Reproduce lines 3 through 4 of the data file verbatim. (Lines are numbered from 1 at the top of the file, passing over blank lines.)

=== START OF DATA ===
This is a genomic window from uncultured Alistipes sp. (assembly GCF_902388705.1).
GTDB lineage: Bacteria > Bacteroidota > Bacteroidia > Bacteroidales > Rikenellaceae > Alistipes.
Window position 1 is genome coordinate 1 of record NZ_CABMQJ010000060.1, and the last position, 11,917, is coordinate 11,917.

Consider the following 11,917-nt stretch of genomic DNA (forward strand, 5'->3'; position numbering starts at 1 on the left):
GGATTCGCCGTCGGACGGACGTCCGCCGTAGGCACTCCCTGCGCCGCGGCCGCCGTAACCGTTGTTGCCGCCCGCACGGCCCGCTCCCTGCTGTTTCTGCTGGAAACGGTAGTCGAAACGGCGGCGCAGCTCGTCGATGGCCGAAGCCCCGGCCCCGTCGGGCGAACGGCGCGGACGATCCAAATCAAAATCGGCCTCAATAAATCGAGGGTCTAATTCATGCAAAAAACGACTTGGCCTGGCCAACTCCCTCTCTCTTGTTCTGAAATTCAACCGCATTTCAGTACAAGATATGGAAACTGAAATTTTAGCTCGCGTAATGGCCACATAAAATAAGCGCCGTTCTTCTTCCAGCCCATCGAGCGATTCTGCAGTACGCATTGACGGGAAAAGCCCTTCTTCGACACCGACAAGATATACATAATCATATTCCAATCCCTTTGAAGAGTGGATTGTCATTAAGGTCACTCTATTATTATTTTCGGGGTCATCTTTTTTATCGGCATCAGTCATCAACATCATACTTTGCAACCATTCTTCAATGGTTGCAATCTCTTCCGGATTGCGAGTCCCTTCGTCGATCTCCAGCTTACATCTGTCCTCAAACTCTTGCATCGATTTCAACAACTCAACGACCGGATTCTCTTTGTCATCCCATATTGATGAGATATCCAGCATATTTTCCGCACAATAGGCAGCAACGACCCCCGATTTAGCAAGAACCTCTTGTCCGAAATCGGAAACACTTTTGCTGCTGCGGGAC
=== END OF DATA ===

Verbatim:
Window position 1 is genome coordinate 1 of record NZ_CABMQJ010000060.1, and the last position, 11,917, is coordinate 11,917.

Consider the following 11,917-nt stretch of genomic DNA (forward strand, 5'->3'; position numbering starts at 1 on the left):